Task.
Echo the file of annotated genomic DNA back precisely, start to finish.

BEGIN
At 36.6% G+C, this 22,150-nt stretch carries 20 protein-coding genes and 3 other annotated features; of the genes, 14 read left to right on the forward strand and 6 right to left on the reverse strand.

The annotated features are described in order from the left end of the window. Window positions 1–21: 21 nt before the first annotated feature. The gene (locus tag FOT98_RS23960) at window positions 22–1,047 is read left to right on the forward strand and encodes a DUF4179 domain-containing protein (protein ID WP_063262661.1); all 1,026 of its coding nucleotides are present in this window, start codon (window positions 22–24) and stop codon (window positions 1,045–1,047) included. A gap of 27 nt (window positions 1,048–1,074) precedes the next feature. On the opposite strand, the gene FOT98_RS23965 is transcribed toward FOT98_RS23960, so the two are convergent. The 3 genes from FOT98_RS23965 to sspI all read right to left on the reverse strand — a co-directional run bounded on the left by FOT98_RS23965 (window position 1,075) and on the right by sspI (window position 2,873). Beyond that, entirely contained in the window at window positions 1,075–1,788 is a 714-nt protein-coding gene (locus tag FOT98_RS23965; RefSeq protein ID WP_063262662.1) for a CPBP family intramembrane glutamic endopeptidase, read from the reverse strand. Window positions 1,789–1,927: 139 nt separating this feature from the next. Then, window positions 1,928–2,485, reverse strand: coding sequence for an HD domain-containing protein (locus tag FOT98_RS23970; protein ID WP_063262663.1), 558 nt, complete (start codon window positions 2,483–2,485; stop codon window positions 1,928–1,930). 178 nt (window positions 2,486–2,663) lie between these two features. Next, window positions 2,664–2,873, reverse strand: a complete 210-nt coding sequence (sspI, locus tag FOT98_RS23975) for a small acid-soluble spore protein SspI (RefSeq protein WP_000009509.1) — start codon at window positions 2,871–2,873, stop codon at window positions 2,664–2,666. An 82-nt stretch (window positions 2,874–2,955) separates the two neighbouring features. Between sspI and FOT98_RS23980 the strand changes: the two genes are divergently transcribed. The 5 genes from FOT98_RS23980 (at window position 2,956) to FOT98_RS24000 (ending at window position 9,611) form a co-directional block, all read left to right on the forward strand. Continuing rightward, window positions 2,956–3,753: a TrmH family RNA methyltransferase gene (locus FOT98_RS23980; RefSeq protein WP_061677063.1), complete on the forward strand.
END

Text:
At 36.6% G+C, this 22,150-nt stretch carries 20 protein-coding genes and 3 other annotated features; of the genes, 14 read left to right on the forward strand and 6 right to left on the reverse strand.

The annotated features are described in order from the left end of the window. Window positions 1–21: 21 nt before the first annotated feature. The gene (locus tag FOT98_RS23960) at window positions 22–1,047 is read left to right on the forward strand and encodes a DUF4179 domain-containing protein (protein ID WP_063262661.1); all 1,026 of its coding nucleotides are present in this window, start codon (window positions 22–24) and stop codon (window positions 1,045–1,047) included. A gap of 27 nt (window positions 1,048–1,074) precedes the next feature. On the opposite strand, the gene FOT98_RS23965 is transcribed toward FOT98_RS23960, so the two are convergent. The 3 genes from FOT98_RS23965 to sspI all read right to left on the reverse strand — a co-directional run bounded on the left by FOT98_RS23965 (window position 1,075) and on the right by sspI (window position 2,873). Beyond that, entirely contained in the window at window positions 1,075–1,788 is a 714-nt protein-coding gene (locus tag FOT98_RS23965; RefSeq protein ID WP_063262662.1) for a CPBP family intramembrane glutamic endopeptidase, read from the reverse strand. Window positions 1,789–1,927: 139 nt separating this feature from the next. Then, window positions 1,928–2,485, reverse strand: coding sequence for an HD domain-containing protein (locus tag FOT98_RS23970; protein ID WP_063262663.1), 558 nt, complete (start codon window positions 2,483–2,485; stop codon window positions 1,928–1,930). 178 nt (window positions 2,486–2,663) lie between these two features. Next, window positions 2,664–2,873, reverse strand: a complete 210-nt coding sequence (sspI, locus tag FOT98_RS23975) for a small acid-soluble spore protein SspI (RefSeq protein WP_000009509.1) — start codon at window positions 2,871–2,873, stop codon at window positions 2,664–2,666. An 82-nt stretch (window positions 2,874–2,955) separates the two neighbouring features. Between sspI and FOT98_RS23980 the strand changes: the two genes are divergently transcribed. The 5 genes from FOT98_RS23980 (at window position 2,956) to FOT98_RS24000 (ending at window position 9,611) form a co-directional block, all read left to right on the forward strand. Continuing rightward, window positions 2,956–3,753: a TrmH family RNA methyltransferase gene (locus FOT98_RS23980; RefSeq protein WP_061677063.1), complete on the forward strand.